OTTAWA â€” Corporate Canada is bracing for the latest economic challenge out of Washington: a tax-cutting plan for U.S. businesses that many fear would pose a considerable threat to Canadian competitiveness as well as Ottawa’s bottom line.
The White House announced a tax-reform package Wednesday that included a proposal to significantly slash the top U.S. corporate rate from 35 per cent to 15 per cent.
But concerns the plan would inflate U.S. federal shortfalls mean it could face a difficult road to implementation.
Still, if it were to come into force, tax such a “dramatic” reduction would push the U.S. effective corporate rate about seven percentage points below Canada’s effective rate, said tax expert Jack Mintz.
Mintz said the change would erase Canada’s current tax advantage over the U.S. of about four percentage points, once multiple factors â€” including federal and provincial rates â€” are factored in.
That difference, Mintz warned, would entice businesses to move their investments and profits south of the border, starving public treasuries in Canada of up to $6 billion per year in revenues.
“People are going to take money out of Canada and put it into the U.S.,” said the University of Calgary professor, who has closely studied the issue.
“And it’s not just the American companies. There will also be Canadian companies with operations in the United States…. So, this is a real negative for Canada, no question.”
The U.S. tax-cut proposal is just the latest element of an economic agenda from the Trump administration that could end up sideswiping their northern neighbour.
Earlier this week, President Donald Trump slapped a duty on softwood lumber that will affect imports from Canada. And on Wednesday, White House sources were telling U.S. media outlets that they are contemplating a plan to pull out of NAFTA.
However, the White House said late Wednesday that Trump has told the leaders of Canada and Mexico that he will not pull out of NAFTA and that the leaders agreed to “proceed swiftly” to enable the renegotiation of NAFTA to the benefit of all three countries.
Taken together, the uncertainty surrounding Canada’s biggest trading partner has already had a chilling effect on investment â€” and that, on its own, has already had a negative economic impact.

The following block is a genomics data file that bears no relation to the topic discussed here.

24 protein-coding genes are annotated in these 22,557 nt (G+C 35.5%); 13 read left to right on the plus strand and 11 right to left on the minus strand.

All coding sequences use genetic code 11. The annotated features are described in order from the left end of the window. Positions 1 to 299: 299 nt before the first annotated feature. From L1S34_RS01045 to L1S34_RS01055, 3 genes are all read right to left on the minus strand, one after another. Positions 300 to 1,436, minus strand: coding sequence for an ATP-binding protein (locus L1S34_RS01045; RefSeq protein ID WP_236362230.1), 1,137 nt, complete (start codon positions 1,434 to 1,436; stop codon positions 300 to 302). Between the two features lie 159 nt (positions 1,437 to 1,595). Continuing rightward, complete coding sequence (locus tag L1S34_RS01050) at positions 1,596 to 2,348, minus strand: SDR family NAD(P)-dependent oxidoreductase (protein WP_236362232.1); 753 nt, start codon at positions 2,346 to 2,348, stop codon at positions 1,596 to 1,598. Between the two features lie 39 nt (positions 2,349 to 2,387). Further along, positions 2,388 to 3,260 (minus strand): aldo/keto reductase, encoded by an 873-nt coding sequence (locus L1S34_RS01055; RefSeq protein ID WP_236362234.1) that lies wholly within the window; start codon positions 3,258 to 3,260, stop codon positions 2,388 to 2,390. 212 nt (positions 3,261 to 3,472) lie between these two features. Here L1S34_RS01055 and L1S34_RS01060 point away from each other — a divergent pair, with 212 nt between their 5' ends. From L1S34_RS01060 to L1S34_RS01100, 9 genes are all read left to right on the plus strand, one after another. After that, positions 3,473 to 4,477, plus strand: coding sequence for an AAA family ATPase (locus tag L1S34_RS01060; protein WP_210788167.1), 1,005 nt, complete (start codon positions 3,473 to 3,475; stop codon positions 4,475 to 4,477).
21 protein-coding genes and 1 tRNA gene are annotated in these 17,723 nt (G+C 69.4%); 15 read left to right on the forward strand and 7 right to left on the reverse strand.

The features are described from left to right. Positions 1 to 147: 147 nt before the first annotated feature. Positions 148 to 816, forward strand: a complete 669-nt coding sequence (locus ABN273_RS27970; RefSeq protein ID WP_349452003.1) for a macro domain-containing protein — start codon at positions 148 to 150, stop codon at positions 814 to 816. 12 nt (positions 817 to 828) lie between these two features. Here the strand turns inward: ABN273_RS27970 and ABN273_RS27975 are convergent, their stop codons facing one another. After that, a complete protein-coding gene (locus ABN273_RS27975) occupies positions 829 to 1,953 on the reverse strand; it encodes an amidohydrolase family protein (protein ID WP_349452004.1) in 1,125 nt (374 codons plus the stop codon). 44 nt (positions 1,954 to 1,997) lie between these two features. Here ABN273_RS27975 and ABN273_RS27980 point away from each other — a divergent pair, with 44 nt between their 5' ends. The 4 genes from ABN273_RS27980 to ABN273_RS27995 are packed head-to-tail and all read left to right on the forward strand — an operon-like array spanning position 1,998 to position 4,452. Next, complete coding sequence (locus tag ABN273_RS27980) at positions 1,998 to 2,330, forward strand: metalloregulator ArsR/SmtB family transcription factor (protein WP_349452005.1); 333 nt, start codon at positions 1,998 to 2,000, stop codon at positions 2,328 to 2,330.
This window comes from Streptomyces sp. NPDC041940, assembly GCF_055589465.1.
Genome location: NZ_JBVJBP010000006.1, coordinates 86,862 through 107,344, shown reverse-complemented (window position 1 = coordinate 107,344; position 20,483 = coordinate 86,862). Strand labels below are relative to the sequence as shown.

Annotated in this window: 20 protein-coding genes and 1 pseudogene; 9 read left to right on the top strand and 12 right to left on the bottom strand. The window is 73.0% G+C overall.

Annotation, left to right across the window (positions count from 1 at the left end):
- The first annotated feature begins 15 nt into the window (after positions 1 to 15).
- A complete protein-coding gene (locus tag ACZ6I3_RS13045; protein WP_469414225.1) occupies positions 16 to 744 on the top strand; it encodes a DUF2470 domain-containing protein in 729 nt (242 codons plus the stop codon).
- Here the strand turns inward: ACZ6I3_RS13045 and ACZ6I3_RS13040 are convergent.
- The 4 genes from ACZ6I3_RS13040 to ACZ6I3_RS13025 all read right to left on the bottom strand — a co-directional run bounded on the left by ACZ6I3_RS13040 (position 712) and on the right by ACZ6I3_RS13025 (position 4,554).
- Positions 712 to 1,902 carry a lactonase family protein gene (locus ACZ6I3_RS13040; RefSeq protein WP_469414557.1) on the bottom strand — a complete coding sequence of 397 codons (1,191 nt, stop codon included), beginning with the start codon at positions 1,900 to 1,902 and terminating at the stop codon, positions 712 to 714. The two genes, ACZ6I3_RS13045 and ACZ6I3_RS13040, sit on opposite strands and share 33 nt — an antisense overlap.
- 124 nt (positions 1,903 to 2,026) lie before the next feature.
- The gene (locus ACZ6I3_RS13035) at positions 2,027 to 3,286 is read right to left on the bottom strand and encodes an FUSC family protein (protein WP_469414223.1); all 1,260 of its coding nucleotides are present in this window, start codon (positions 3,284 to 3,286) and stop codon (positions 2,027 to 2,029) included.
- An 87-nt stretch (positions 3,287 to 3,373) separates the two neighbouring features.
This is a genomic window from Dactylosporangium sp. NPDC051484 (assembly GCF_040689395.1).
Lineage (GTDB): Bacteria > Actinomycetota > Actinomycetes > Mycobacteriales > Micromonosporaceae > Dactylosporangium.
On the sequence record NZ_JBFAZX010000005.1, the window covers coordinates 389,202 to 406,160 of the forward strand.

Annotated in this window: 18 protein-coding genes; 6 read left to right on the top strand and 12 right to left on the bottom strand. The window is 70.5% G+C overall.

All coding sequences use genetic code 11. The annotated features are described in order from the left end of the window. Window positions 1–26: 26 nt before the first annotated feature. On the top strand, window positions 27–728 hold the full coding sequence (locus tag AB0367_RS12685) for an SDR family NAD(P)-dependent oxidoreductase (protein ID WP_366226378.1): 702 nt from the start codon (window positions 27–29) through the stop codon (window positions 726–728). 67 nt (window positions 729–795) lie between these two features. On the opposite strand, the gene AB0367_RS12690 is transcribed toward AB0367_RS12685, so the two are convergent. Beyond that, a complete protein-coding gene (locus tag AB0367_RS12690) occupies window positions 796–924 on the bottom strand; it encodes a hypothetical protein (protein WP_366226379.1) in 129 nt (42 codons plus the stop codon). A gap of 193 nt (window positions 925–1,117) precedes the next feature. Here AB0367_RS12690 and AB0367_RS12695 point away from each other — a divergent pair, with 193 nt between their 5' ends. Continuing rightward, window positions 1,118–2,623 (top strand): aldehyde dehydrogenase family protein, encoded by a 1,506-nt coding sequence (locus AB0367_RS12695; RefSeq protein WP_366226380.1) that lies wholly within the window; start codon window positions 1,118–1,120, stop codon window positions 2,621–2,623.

“Many are just sitting on cash waiting to see what happens,” John Manley, head of Business Council of Canada, said of Canadian firms.
The Trudeau government, Manley added, should keep an close eye on tax-competitiveness issues and ensure it has a contingency plan ready to deploy, if necessary.
Manley, a former Liberal finance minister, said corporate decisions are often made very quickly â€” and once an investment is lost, it doesn’t come back.
Manley was in Washington on Wednesday to meet with members of Congress in hopes of learning more about the White House’s intentions on some the most worrisome economic issues for Canada.
In summary, he said no one really knows.
“The president has demonstrated that what he says publicly he doesn’t always intend to have taken literally, and that’s just his style,” Manley said.
“And so, I think we have to be careful about overreacting to some of the stuff that comes out.”
He said it’s also important to recognize that Trump’s ambitious tax proposal is a long way from becoming law because it would likely cost the U.S. government trillions of dollars of lost revenue.
Mathew Wilson, senior vice president of Canadian Manufacturers and Exporters, said the organization has been urging Ottawa to seriously consider easing its own regulations and to ensure the effective corporate rate remains competitive with the U.S.
Canadian investment has been “terrible” under current conditions and a major tax cut in the U.S. would only make things worse, Wilson said.
“If companies aren’t investing in Canada, the economy just grinds to a halt,” said Wilson, whose organization represents more than 10,000 companies.
“It’s got to be a top-level concern and if we don’t get the economic fundamentals right in Canada, to have a competitive investment climate, we’re in deep trouble.”
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Andy Blatchford, The Canadian Press